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Intel buying Mobileye for $15.3B to expand further into self-driving technology

In the largest purchase of an Israeli tech company ever, Apple chip partner Intel will dole out $15.3 billion for Mobileye, a company known for anti-collision, driver assistance, and autonomous driving solutions.




Intel and Mobileye collaborated in a test of self-driving hardware and software with BMW. No commercial projects have materialized as of yet, but about 40 test vehicles will hit the road in Europe later in 2017 as a result.

"Put just one million autonomous vehicles on the road and you have the data equivalent of half the world's population," said Intel CEO Briann Krzanich. "Our strategy is to make Intel the driving force of the data revolution across every technology and every industry. We are a DATA company. The businesses we focus on, and deliver solutions to, create, use and analyze massive amounts of data."

Mobileye used STM chips for its products that it is currently supplying to auto manufacturers. A shift to Intel-produced chips is expected by 2020.

The deal will see Intel's Automated Driving Group (ADG) integrated into Mobileye, according to Mobileye's founders. Intel's ADG, currently located in California, will be headquartered in Israel.

"Combining forces will help accelerate our plans and lower our execution risks," Mobileye founders Ziv Aviram and Amnon Shashua said in a memo to employees. "We aim to become the leading team in autonomous driving. We want to make an impact on the world and this acquisition will enable us to accomplish that."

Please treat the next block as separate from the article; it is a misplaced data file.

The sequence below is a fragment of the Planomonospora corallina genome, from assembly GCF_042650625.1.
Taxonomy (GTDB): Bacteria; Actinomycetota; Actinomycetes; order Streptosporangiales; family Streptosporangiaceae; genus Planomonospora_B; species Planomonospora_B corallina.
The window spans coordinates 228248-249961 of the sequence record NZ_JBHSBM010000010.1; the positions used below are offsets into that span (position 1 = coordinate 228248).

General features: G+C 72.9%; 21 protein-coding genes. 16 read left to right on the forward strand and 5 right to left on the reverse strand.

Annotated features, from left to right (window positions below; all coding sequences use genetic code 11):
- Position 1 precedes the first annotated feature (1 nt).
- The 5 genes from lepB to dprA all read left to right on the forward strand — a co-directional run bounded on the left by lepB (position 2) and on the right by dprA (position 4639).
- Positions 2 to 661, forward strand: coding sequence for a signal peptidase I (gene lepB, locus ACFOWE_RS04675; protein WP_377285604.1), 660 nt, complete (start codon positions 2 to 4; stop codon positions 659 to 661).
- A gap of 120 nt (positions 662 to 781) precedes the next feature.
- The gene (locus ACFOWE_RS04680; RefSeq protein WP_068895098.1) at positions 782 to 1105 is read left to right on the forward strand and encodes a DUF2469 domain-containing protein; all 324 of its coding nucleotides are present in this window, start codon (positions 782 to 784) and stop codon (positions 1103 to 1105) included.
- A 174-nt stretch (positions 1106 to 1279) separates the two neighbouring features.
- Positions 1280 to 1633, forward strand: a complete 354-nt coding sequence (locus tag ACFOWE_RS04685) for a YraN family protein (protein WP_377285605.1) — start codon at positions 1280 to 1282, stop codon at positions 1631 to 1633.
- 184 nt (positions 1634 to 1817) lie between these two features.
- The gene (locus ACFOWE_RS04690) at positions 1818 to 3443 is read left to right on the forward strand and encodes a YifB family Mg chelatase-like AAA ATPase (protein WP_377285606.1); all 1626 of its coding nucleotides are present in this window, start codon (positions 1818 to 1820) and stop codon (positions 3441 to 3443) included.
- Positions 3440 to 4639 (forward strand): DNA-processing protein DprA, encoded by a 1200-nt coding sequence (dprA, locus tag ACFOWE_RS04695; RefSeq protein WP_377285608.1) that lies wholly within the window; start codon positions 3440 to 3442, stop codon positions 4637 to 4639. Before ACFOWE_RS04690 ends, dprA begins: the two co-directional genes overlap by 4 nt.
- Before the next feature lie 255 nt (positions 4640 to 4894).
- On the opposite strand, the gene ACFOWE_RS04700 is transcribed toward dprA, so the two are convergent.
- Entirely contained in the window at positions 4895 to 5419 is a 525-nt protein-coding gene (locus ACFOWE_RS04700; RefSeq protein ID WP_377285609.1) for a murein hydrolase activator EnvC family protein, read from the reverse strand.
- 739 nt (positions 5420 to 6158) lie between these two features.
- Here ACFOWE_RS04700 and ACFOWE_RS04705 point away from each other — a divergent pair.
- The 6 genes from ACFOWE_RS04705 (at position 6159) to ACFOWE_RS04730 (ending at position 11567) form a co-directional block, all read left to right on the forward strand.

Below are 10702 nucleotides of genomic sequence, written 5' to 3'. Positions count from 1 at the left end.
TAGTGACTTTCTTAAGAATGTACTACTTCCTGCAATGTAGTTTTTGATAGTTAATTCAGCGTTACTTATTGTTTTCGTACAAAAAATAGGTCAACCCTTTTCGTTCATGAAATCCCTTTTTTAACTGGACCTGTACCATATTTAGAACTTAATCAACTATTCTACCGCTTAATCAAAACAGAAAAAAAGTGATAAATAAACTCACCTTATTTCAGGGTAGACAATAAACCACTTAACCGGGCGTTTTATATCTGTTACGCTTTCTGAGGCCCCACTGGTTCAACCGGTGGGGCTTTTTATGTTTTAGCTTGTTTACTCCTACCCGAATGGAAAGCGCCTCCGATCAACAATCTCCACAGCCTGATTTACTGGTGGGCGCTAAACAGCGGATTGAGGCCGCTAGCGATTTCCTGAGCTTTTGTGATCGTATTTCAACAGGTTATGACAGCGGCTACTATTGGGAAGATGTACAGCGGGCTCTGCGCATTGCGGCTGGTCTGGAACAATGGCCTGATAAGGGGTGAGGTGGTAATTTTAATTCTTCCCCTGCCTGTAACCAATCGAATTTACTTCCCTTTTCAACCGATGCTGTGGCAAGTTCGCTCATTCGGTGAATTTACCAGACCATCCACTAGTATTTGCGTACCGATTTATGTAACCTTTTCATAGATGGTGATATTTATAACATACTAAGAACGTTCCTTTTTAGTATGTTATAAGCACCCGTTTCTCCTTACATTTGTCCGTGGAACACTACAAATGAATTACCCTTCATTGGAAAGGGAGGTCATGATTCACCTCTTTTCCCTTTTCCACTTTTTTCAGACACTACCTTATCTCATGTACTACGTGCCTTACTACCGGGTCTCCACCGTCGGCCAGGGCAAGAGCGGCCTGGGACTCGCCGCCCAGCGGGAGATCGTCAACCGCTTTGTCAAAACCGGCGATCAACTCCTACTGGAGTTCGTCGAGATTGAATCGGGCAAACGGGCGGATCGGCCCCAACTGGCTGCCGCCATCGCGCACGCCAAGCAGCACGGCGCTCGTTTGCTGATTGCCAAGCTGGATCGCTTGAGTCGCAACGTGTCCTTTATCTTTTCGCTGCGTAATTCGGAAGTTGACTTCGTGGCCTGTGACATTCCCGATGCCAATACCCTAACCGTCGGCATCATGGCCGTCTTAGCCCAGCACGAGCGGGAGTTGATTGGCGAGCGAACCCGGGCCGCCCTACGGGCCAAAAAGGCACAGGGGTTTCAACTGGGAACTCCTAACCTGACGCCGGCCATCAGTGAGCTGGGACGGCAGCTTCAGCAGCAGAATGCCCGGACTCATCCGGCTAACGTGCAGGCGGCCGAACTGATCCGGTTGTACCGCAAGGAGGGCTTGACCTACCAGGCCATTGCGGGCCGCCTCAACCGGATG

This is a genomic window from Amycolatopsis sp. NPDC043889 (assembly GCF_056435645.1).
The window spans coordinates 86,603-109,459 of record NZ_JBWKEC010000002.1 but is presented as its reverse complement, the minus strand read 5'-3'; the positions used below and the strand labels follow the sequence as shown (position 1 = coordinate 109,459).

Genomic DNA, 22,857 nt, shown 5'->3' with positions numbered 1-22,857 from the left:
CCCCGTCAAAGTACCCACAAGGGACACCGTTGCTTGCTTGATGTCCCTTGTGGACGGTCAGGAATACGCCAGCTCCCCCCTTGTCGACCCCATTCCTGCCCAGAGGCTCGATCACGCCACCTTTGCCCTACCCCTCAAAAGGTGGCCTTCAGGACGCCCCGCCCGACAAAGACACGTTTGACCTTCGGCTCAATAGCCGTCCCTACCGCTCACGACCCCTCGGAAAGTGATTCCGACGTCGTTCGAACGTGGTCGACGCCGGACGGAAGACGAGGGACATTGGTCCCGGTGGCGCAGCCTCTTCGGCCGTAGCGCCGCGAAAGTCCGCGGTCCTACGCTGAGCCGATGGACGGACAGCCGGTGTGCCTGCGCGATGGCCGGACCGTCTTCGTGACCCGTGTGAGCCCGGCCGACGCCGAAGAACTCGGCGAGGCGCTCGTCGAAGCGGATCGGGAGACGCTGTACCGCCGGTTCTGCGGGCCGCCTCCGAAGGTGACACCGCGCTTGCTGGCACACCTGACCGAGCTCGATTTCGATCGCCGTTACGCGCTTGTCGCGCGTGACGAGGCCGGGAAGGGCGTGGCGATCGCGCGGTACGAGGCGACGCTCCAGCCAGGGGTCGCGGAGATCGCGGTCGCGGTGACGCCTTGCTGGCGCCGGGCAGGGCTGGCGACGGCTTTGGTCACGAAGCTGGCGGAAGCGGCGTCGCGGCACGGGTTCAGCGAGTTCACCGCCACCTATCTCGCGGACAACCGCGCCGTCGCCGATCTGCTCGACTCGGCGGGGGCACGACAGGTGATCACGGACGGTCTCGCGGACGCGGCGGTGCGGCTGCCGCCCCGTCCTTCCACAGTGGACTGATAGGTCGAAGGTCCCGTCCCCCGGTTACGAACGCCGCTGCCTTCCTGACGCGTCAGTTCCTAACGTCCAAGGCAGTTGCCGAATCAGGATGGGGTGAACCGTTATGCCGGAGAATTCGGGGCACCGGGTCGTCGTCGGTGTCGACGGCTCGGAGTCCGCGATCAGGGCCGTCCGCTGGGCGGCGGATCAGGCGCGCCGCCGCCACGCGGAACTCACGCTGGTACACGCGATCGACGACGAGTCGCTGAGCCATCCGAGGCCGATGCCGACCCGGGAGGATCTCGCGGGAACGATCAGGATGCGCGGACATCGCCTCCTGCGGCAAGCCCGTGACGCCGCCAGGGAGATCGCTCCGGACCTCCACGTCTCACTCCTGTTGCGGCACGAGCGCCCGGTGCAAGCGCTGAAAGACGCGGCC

Mobileye was founded in 1999 in Israel. It launched an IPO in 2014, and had a market value of $10.6 billion before the buyout deal was announced. Tesla ceased doing business with Mobileye after a self-driving system related crash in 2016 caused the death of a driver.

The deal is for $63.54 per share in cash, and regulatory approvals aren't expected to conclude until the end of 2017.

Rumors of Apple's interest in creating a branded self-driving car surfaced early in 2015. Dubbed Project Titan, the internal initiative was reportedly staffed by more than 1,000 engineers and other personnel working out of top secret labs in Sunnyvale, Calif., some of whom were pulled from other consumer product teams.

According to the most recent rumblings, Apple has pivoted away from a full-fledged self-driving car platform and is now focusing on the development of autonomous vehicle software and supporting hardware. Interestingly, Apple's driverless product, if it ever materializes, might intersect with the company's augmented reality initiative. In October, reports claimed Apple is currently testing AR-based navigation and other autonomous vehicle solutions using virtual reality simulators.